Art in the Soviet Union underwent a number of phases – from great restriction in Stalin’s time to some more open, less restricted periods in the decades after. Here, Alyse D. Beale provides an overview of the history of art in the USSR, with a focus on Socialist Realism art.
As with all else under Joseph Stalin’s domain, arts within the Soviet Union glistened with the red tinge of communist propaganda. Whereas Realism in the West sought to illustrate an unromanticized vision of daily life, Socialist Realism employed its artists as propagandists. Soviet authorities ordered countless works of herculean factory workers, the victorious motherland in all its monumental glory, and its robust leaders strolling the Kremlin. Yet with Stalin’s death, Soviet art evolved parallel to its country, becoming at once more democratic, realistic, and rebellious. Socialist Realism, once created as propaganda for a political machine, later became a tool for working against the very regime that created it.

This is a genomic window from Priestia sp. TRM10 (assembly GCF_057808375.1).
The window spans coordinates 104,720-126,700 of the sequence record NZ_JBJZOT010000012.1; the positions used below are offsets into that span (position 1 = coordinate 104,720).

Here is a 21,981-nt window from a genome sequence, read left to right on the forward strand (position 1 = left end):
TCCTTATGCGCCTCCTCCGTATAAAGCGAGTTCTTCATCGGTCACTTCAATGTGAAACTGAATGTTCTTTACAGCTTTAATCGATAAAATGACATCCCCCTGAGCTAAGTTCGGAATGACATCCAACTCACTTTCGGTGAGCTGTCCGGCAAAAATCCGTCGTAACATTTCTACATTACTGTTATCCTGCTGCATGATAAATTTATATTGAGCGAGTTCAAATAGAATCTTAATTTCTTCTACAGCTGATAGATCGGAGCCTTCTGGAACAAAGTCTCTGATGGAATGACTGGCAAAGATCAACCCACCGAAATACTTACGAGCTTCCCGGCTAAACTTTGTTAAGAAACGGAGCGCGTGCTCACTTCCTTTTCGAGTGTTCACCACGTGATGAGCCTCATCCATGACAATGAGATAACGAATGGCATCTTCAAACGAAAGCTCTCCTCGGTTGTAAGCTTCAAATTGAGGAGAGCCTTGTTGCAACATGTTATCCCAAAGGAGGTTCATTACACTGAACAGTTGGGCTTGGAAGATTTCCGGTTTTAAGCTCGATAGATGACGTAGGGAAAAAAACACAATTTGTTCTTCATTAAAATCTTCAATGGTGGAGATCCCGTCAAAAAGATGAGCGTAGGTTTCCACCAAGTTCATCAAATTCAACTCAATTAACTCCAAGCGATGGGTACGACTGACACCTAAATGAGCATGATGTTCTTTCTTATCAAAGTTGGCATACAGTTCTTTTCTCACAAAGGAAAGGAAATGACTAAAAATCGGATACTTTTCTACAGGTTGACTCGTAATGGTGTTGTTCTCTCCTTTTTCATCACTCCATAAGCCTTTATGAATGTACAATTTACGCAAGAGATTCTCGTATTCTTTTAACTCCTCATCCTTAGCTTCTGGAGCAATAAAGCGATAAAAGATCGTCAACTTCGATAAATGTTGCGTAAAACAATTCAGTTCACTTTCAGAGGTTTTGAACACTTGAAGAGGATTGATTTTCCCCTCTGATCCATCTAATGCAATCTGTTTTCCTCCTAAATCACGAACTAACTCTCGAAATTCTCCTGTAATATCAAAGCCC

We recommend you view:Gerasimov, Aleksandr MikhailovichI.V.Stalin and K.E.Voroshilov in the Kremlin after the Rain (1938). 296х386. https://painting-planet.com/iv-stalin-and-voroshilov-in-the-kremlin-by-alexander-gerasimov/
What is Socialist Realism?
Socialist Realism in its early form was not so much art, but a political machine that sought to indoctrinate every citizen with communist ideology. The movement first appeared in 1932 at the First All-Union Congress of Soviet Writers and was later adopted as the Soviet Union's official and sole art form two years later when the Soviet Writer's Congress outlined the criteria for all future works for art. Socialist Realism, as Karl Radekexplained during the Congress, meant a reflection of "that other, new reality -- the reality of socialism...moving towards the victory of the international proletariat…[and a] literature of hatred for putrefying capitalism."
We recommend you view:Mikhail Khmelko.The Triumph of the Victorious Mother-Motherland (1949) . https://01varvara.wordpress.com/2015/07/15/mikhail-khmelko-the-triumph-of-the-victorious-mother-motherland-1949/